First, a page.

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Paint Fumes return to the road

Singer Elijah Von Cramon recovers from being struck by car

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The last time I spoke with Elijah Von Cramon, he was stuck at home, having just hoisted himself out of bed and into his wheelchair. His first words were exhausted and agitated, though his demeanor soon softened. It was May, and the Paint Fumes singer was still recovering.

In February, he was struck by a car crossing a street near his Charlotte pad. Fresh off a heated argument with his father, he was in search of a frosty libation when the vehicle sent him flying. He came to coughing up blood. There were cracks in his skull and pelvis and chips on many of his teeth. The tissue in his knees was torn and tattered. He was a mess.

Six months after our last call, Cramon answers in brighter spirits. He's wandering an Orlando mansion to which a friend of Fumes drummer Josh Johnson has inexplicable access. Having toured their torrid garage rock up and down the East Coast, the trio will soon jet to Puerto Rico, finally taking a trek that had been planned before Cramon's spill. Just nine months removed from an accident that almost killed him, he's back on his feet and leading his band, including at a Nov. 22 gig at Snug Harbor. He couldn't be happier.

"It feels wonderful," he says. His voice is gruff but also quite warm. "I felt so hopeless and lost for a while. Being back on the road, it has its ups and downs, but it's really great. It's a blast. It's all I wanted to do the whole time I was in a wheelchair, so it's really good to be back here and going to different cities again. The only place for me is the fucking road."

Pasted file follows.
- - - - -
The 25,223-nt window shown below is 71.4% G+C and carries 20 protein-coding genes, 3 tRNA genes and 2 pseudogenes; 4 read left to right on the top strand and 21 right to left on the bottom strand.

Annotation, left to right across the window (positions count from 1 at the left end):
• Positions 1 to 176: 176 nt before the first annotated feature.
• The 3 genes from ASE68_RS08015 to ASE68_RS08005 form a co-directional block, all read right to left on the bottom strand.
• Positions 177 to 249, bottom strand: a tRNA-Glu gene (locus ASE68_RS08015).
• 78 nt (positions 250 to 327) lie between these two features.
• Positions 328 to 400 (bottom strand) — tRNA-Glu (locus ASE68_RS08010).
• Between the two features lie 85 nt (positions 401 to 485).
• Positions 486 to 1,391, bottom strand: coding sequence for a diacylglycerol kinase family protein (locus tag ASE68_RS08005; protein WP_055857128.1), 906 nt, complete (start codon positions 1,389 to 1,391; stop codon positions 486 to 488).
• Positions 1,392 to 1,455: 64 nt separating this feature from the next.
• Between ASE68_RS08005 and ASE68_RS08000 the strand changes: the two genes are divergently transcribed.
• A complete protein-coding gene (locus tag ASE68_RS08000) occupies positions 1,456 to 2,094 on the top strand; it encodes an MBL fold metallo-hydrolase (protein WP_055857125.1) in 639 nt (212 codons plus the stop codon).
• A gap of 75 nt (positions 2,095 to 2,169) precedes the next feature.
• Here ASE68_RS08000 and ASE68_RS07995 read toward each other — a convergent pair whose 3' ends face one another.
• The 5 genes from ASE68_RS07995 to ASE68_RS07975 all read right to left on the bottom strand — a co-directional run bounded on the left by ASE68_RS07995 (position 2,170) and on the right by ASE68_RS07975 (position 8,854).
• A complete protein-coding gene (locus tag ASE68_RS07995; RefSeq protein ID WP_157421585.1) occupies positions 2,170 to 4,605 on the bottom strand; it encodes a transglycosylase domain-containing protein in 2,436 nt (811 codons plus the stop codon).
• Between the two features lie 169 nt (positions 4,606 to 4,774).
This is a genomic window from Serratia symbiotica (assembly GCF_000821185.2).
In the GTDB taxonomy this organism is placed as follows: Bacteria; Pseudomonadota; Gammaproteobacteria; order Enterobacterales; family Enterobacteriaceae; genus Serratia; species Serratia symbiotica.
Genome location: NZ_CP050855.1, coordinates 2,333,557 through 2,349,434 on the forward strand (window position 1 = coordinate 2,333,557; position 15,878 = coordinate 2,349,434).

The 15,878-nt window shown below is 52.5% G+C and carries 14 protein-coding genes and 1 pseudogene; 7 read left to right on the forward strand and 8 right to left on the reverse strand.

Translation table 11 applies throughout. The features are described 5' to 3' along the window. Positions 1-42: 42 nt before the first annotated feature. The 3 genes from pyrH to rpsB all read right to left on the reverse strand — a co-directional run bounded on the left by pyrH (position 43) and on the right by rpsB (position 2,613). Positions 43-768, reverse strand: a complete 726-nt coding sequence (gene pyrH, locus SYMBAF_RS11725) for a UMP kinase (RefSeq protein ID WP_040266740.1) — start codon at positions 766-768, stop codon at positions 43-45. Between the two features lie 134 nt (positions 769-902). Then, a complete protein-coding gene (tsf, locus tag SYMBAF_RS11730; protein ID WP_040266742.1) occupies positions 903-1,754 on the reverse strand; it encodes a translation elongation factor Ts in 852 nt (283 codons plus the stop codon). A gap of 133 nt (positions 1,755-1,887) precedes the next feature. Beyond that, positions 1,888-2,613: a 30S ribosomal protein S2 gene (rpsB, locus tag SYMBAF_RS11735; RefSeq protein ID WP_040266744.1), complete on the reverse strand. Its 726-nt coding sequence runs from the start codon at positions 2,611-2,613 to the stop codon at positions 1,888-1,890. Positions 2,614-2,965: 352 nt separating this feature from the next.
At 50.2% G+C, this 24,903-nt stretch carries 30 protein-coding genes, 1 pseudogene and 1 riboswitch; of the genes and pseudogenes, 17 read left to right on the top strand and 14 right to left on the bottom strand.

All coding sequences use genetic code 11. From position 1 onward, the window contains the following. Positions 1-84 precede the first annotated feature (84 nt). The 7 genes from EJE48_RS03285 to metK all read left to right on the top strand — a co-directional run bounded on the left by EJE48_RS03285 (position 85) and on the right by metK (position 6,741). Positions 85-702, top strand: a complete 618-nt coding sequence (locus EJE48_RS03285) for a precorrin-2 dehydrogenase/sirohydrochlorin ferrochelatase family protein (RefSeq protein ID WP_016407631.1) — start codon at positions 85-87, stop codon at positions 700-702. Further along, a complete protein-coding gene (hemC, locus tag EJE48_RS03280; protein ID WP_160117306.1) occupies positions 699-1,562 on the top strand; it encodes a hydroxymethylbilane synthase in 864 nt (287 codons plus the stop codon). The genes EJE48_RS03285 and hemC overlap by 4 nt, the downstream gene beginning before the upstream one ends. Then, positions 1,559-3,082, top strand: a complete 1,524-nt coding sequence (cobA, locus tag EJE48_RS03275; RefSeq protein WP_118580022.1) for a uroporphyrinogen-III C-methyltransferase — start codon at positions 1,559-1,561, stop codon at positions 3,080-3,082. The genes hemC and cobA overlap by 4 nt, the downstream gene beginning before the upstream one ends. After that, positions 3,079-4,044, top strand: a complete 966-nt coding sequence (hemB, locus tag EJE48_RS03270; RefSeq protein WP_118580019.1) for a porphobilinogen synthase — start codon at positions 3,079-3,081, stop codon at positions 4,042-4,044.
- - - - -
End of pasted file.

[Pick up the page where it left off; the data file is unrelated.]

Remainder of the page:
The accident couldn't have come at a worse time for Paint Fumes. The previous December had seen them release Uck Life, a searing debut that sprinted as well as it sprawled, rivaling West Coast heroes such as Ty Segall and Thee Oh Sees. Backed by Slovenly Recordings — a frequent home for The Spits and other underground legends — they had dates scheduled across the U.S. and Europe. Plane tickets were purchased. They were ready to go.

With Cramon sidelined, the Fumes ground to a halt. They were suddenly about $3,000 in debt to Slovenly for wasted airfare. Lacking health insurance, Cramon's bills mounted quickly following three surgeries. The subsequent physical therapy wasn't cheap, either.

The band did get some help: A pair of benefits in Charlotte and Raleigh — the latter bolstered by a compilation of eccentric Paint Fumes covers — raised more than $4,000. But the band still owes Slovenly about $900, and a final surgery in December will add to the medical onslaught.

"It's nice to know that the music community would step in and say, 'Let's do what we can,'" offered Lauren Reynolds. She led the charge in organizing the Raleigh benefit in May. "Every single band wanted to do it and was just instantly like, 'Yes, I'm in.'"

The support fortified Cramon's morale as much as his bank account. During the early, wheelchair-bound months of his recovery, he wrote and demoed solo material, most of it sleeker and happier than Paint Fumes' rowdy salvos. By August, he was on his feet for a month-long residency at Snug Harbor, leading The Rolling Lords — Joint D≠'s Thomas Berkau and Brain F≠'s Eddie Schneider, plus Elijah's girlfriend, Stefania Antonucci, on drums — through new songs. The band also recorded a session with Yardwork's Bo White. Cramon hopes that Slovenly will release it next year.

But the singer's main focus is pushing Paint Fumes forward. He learned guitar to start this band and released an LP less than two years later. He's grown a lot since then and he's ready to show it. Though Johnson lives in Los Angeles, the trio will hunker down in December, playing a residency at Snug Harbor while they write new songs. If Cramon gets his way, they'll go in a cleaner, more psychedelic direction. For now, he'll settle for being back on the road — even if his body isn't all the way healed.

"I've been super-tired, but I've been going crazy with all these shows — exactly how I used to be, if not more wild," he says. "It sucks being in a van for a four-hour drive. My leg gets really stiff, but it ain't bad. As soon as I have a beer or two or a little mixed drink, everything loosens up, and I feel fine. No complaints."

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